Cleaning your aquarium is one of the most exhausting tasks of being a fish keeper. It’s even more tiring when you accidentally kill all the good bacteria in your filter while trying to clean it.
An aquarium filter is the primary source of good bacteria in your tank. These bacteria are responsible for breaking down the ammonia in your fish waste and making it safe for your fish to live.
So it is essential to clean your aquarium filter carefully. There are Ways To Clean Aquarium Filter Without Killing Bacteria, and we would like to share them with you. But first, let me explain what good bacteria are and how they help keep your fish healthy.
What Are Beneficial Bacteria?
Beneficial bacteria are microscopic organisms that live in your aquarium filter. They are helpful because they break down the ammonia in your fish waste and make it safe for your fish to live.
Beneficial bacteria come in two varieties: Nitrosomonas and Nitrobacter, both of which are essential to the nitrogen cycle.
The Nitrosomonas species help to convert ammonia into nitrites. Nitrites are still toxic to fish but not as much as ammonia and in smaller concentrations.
The nitrites begin to build up as the fish excrete more waste and uneaten food decays. If the nitrites reach high enough levels, they will also cause:
- Inflamed gills
- Algae blooms
- Swollen eyes
- Possible death
The Nitrobacter species help to convert the nitrites into nitrates. Nitrates are much less toxic to fish and can even be beneficial in small concentrations as they help promote plant growth. However, if the nitrates build up too high, they can cause:
- Algae blooms
- Slower growth rates
Goldfish are especially susceptible to high levels of nitrates and can develop a condition known as “golden slime disease.”
This disease is not often fatal and causes the fish’s body to produce a thick mucous that clogs their gills and prevents them from breathing.
Freshwater shrimp are also very sensitive to high levels of nitrates and can quickly die if exposed. The best way to avoid ammonia, nitrite, and nitrate poisoning is to do regular water changes while keeping beneficial bacteria in your aquarium filter.
What Kills Beneficial Bacteria In Aquarium?
There are a few things that can kill the beneficial bacteria in your aquarium:
Chlorine and chloramine – These chemicals are added to municipal water supplies to kill bacteria. They will also destroy the beneficial bacteria in your aquarium.
To remove chlorine and chloramine from your tap water, you will need to use a water conditioner that is specifically designed for this purpose.
You can also let the water sit out in an open container for 24 hours before adding it to your tank. This will allow the chlorine and chloramine to evaporate out of the water.
Hot water – Hot water can also kill the beneficial bacteria in your aquarium. Be sure to let the water cool to room temperature before adding it to your tank.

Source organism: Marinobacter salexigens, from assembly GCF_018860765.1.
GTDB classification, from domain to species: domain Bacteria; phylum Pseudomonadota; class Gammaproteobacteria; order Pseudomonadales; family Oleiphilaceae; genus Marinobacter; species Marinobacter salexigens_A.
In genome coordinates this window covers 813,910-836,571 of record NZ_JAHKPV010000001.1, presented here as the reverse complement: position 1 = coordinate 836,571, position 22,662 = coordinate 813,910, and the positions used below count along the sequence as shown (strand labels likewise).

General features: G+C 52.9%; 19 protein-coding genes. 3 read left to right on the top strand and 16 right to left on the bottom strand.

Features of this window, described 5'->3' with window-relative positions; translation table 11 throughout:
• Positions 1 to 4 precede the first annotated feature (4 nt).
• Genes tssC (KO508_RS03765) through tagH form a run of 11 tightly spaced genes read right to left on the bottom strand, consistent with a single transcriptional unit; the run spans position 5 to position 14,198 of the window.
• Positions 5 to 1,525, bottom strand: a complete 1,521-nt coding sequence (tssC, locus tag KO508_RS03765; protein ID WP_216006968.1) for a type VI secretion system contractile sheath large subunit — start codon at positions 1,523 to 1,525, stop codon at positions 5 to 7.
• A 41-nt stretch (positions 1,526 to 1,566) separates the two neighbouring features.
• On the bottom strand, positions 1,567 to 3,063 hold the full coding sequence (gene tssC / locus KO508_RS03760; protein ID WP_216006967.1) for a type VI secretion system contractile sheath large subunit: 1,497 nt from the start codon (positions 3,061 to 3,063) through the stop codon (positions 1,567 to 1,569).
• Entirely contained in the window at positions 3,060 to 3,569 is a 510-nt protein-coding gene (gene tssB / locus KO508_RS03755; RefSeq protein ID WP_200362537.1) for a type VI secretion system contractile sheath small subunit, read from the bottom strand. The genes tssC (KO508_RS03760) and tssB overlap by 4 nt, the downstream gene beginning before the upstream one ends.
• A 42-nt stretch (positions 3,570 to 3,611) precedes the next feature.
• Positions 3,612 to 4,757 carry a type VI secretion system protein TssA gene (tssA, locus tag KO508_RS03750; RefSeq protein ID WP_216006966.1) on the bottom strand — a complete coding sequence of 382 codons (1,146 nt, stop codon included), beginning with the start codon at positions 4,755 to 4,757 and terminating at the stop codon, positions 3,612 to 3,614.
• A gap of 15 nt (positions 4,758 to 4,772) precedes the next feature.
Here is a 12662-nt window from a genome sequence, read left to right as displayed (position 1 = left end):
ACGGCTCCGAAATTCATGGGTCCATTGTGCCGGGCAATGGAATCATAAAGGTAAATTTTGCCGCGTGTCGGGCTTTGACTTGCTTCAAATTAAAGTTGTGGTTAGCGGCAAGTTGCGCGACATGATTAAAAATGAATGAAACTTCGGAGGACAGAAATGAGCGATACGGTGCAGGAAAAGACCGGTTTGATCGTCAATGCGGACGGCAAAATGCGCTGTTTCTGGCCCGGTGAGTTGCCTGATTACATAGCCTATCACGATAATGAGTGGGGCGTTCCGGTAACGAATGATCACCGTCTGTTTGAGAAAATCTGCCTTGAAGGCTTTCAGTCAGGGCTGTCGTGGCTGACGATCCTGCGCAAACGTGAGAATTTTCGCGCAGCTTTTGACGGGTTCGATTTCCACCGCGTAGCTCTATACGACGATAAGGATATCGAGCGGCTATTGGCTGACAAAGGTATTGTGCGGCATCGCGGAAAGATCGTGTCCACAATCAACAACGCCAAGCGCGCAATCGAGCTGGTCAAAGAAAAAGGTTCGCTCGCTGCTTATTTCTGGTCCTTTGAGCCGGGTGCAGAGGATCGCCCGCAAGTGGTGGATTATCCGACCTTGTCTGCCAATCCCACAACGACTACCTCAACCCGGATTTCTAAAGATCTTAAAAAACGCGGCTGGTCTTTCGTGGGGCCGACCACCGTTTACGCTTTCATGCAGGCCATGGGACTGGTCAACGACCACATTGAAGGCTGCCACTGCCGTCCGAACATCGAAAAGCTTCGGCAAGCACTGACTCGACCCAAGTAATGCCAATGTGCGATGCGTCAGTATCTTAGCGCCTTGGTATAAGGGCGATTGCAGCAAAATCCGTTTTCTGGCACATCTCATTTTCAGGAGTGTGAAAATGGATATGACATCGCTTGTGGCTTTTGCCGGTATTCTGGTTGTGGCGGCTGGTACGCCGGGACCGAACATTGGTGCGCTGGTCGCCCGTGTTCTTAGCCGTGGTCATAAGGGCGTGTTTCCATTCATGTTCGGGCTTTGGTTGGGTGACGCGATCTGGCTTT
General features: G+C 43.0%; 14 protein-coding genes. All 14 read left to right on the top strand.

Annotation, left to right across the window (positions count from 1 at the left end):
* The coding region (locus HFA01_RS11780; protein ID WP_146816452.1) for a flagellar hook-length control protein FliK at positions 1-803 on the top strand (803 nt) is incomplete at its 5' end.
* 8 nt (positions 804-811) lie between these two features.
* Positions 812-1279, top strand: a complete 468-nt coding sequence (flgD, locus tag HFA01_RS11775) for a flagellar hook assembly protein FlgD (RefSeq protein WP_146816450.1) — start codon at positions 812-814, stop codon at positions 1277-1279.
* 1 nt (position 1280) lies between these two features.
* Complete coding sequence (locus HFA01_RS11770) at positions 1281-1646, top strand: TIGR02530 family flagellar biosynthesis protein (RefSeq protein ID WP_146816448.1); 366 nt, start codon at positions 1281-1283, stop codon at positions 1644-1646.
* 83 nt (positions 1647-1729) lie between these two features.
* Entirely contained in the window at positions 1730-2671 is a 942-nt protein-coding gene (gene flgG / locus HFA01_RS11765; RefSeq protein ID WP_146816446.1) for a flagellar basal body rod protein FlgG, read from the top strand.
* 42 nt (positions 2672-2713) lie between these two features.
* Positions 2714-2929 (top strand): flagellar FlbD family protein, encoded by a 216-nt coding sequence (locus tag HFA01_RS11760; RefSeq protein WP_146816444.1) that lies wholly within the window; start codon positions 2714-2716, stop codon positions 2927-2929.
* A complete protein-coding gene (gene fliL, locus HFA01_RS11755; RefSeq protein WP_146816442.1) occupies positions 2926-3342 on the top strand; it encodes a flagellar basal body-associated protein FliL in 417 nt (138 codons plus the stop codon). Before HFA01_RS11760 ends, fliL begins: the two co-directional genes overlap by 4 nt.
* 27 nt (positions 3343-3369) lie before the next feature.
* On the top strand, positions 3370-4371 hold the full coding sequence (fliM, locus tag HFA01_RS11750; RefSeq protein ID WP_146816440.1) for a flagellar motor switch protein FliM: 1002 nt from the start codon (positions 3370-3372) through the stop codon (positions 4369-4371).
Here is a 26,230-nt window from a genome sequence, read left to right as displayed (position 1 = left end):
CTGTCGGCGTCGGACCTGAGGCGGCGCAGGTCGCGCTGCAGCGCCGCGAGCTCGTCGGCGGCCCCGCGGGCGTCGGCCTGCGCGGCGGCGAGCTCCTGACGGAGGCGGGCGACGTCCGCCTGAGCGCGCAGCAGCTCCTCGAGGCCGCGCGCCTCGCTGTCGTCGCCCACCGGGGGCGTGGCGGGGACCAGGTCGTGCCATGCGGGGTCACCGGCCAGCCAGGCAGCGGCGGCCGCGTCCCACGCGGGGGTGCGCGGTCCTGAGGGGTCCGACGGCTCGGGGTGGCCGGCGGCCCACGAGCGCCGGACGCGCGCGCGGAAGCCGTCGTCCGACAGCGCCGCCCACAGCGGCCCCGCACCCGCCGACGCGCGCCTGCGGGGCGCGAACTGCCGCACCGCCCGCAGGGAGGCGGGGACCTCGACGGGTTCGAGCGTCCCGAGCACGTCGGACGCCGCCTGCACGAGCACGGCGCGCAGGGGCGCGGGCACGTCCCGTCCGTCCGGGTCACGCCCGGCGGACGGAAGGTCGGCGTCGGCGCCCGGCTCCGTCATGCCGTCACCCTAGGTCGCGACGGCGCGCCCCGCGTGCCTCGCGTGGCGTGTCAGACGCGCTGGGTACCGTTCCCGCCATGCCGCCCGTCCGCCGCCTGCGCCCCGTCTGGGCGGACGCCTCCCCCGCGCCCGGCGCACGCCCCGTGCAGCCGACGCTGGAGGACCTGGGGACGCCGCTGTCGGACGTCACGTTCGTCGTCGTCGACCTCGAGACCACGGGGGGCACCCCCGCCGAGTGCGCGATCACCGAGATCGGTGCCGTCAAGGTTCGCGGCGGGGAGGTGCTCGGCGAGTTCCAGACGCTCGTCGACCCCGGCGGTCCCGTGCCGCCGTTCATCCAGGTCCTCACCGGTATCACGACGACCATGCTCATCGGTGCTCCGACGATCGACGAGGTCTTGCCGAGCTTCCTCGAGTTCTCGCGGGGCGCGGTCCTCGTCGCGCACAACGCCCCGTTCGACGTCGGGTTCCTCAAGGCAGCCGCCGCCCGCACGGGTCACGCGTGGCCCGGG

Cold water – Cold water will not kill the beneficial bacteria but can stress them and cause them to go into hibernation. It is best to avoid using cold water when adding it to your aquarium.
Bleach – Bleach will kill all bacteria, both good and bad. You should never use it in your aquarium.
How Often Should I Clean My Aquarium Filter?
While cleaning an aquarium is essential every two weeks, cleaning the aquarium filter often is not a good idea. A good rule of thumb is to clean the filter every 3-4 weeks or when it starts to flow less than usual.
Cleaning your aquarium filter too often will remove the beneficial bacteria that help keep your fish healthy. It can also cause ammonia and nitrite spikes, which can harm your fish.
Ways To Clean Aquarium Filter Without Killing Bacteria?
You can not clean your aquarium filter just like cleaning other things in your house. The beneficial bacteria that live in your filter need to be kept alive so that they can continue to do their job of breaking down the ammonia and nitrites in your tank.
You must follow the procedure below to clean your aquarium filter without killing the beneficial bacteria.
Fill A Bucket Of Water From Your Aquarium
Before doing any cleaning, you should fill a bucket with water from the aquarium. This water should be used to rinse the filter media and should be at the same temperature as the aquarium water.
Disassemble And Clean Filter Pads, Wool, And Floss
The next step is to remove the filter pads, wool, and floss from the filter and rinse them in the bucket of aquarium water. Be sure to squeeze out as much water as possible from the pads and wool before putting them back in the filter.
You can also put the pads and wool in a mesh bag and swish them around in some old tank water to clean them. You don’t have to be gentle with them as they can take a lot of abuse.
Disessemble And Clean Filter Sponges